DETROIT -- Long before Patrick Mahomes became the talk of the NFL Draft as a high-ceiling quarterback, the Tigers had already taken a chance on him. He was already a long shot to play baseball back then, but his strong arm and baseball roots were worth the risk.As Mahomes awaits
DETROIT -- Long before Patrick Mahomes became the talk of the NFL Draft as a high-ceiling quarterback, the Tigers had already taken a chance on him. He was already a long shot to play baseball back then, but his strong arm and baseball roots were worth the risk.
As Mahomes awaits a potential first-round selection in Thursday night's NFL Draft, the former Tigers 37th-round pick has clearly improved his stock. But considering the low-risk selection, the Tigers have no regrets.
Mahomes grew up in a baseball family, the son of longtime Major League reliever Pat Mahomes. Though his strong arm was apparent as a pitcher, he told the Dan Patrick Show on Tuesday that he fell in love with football in high school, and made it clear to teams that were scouting him in baseball.
That did not stop baseball scouts from thinking about his potential as a pitcher in the spring of 2014.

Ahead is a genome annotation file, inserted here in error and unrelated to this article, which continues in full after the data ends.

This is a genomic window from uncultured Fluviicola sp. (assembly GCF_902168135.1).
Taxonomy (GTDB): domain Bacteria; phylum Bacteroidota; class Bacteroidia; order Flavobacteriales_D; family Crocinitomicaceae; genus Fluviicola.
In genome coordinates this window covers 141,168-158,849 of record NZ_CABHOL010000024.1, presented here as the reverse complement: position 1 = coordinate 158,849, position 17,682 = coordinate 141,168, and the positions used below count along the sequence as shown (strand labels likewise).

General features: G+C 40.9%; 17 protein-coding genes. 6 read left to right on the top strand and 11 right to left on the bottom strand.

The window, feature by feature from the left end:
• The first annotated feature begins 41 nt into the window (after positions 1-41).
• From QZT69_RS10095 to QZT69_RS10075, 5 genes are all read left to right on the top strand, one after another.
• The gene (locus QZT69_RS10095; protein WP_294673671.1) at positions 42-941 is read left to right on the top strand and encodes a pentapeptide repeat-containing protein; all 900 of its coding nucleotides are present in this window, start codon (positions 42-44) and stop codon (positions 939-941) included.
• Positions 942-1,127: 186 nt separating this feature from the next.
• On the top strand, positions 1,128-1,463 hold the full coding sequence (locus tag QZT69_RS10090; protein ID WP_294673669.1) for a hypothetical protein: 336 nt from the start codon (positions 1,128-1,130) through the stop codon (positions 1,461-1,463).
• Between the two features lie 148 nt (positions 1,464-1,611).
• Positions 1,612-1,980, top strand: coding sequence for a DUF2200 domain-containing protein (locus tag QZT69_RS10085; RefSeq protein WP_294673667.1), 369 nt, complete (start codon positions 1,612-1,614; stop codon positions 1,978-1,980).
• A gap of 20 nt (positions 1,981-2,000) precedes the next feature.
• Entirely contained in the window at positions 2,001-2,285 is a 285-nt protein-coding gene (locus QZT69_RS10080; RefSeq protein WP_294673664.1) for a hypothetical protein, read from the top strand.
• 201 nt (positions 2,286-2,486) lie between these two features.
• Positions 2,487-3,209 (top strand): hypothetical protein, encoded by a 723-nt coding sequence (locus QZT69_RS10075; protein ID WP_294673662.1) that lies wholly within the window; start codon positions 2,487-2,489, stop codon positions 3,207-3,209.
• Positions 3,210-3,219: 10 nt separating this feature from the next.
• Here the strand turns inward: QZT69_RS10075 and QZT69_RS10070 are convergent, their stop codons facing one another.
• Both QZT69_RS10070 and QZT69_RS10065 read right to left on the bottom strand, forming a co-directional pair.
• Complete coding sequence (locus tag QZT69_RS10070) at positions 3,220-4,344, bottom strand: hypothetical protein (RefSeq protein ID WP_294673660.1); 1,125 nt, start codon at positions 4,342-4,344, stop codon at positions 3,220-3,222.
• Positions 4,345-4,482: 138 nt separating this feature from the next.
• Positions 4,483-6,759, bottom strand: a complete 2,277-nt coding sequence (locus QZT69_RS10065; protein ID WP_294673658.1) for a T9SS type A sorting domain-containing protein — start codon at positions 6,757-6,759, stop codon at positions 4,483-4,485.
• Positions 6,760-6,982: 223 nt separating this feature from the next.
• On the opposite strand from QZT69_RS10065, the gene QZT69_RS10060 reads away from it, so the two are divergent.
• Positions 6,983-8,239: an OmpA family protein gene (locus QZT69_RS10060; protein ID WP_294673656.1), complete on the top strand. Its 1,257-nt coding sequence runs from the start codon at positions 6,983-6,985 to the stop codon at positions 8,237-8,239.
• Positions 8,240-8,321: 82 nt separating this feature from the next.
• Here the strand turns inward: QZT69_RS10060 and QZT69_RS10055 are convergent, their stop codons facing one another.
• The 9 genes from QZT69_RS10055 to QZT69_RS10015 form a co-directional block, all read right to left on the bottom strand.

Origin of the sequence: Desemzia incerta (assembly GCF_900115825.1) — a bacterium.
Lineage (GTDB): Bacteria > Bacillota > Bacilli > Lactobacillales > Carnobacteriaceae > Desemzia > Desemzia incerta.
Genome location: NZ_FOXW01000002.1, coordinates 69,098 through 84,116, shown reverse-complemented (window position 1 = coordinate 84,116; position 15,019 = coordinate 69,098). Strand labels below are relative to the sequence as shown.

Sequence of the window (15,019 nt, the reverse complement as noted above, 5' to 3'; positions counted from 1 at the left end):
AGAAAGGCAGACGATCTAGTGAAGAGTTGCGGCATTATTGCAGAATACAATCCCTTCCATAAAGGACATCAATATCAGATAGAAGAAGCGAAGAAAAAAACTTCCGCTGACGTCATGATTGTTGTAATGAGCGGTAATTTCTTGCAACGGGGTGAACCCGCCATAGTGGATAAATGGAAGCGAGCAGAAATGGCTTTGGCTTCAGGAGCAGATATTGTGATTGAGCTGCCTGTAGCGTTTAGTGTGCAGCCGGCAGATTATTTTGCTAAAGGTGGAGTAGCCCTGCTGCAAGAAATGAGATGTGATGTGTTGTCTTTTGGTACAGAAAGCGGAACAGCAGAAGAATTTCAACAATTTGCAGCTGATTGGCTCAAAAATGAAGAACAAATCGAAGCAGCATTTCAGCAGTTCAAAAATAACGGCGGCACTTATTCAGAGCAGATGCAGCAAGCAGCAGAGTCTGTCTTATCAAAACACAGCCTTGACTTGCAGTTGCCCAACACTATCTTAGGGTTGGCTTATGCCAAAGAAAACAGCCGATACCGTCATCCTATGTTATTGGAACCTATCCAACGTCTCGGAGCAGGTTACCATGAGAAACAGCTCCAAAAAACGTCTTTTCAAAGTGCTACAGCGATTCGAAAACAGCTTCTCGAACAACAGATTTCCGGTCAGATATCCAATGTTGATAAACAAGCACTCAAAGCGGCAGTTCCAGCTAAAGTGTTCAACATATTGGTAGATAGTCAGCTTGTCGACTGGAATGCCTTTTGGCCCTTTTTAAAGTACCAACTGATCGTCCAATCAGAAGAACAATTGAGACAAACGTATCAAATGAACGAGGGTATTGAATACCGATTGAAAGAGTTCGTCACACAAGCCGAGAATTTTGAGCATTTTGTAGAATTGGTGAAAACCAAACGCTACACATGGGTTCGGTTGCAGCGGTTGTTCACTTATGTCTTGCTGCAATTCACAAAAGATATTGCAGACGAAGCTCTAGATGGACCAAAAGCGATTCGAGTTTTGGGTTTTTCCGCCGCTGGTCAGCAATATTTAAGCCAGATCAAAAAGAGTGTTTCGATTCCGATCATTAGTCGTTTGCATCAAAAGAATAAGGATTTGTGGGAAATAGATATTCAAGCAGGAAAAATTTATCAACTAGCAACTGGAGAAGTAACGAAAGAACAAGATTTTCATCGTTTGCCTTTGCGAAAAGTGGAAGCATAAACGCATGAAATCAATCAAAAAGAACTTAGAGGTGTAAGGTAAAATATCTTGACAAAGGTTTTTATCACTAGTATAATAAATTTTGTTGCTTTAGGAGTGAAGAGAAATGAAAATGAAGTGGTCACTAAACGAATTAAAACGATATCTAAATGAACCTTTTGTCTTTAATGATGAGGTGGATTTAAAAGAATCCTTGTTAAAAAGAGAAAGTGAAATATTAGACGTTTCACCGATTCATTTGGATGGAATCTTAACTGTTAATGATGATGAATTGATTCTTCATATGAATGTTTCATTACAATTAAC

"He was very up-front about football. That pushed him down the board," said Tim Grieve, the Tigers' area scout who watched him. "He was one of the better athletes I've covered in East Texas in my 15 years."
On the mound, Grieve said, Mahomes could throw in the mid-90s, so it wasn't a surprise for Grieve when he became known for his strong arm as a quarterback at Texas Tech. But he was also a very good outfielder. He was actually a three-sport athlete, Grieve recalled, and might have been a Division I player in that sport had it been his focus.
What also stood out was Mahomes' personality and work ethic. Grieve, a Big 12 football fan himself, saw that come through as Mahomes became a star at Texas Tech.
"If he had just focused on the mound, we'd be talking about somebody throwing 94-95," Grieve said. "How he throws a football is a lot like how he throws a baseball."
Had Mahomes been more open to baseball, he would've been a higher pick in that 2014 Draft. But in the 37th round, a point when most anyone drafted is a long shot, the Tigers decided to use a pick just in case he changed his mind or football didn't work out.
Grieve has no regrets. Whoever drafts Mahomes, he said, is going to get a good kid and great athlete. And while he would've loved to see Mahomes in a Tigers uniform, he made a good move believing in himself in football.
"He clearly made a really good decision," Grieve said.
Jason Beck has covered the Tigers for MLB.com since 2002. Read Beck's Blog, follow him on Twitter @beckjason and Facebook.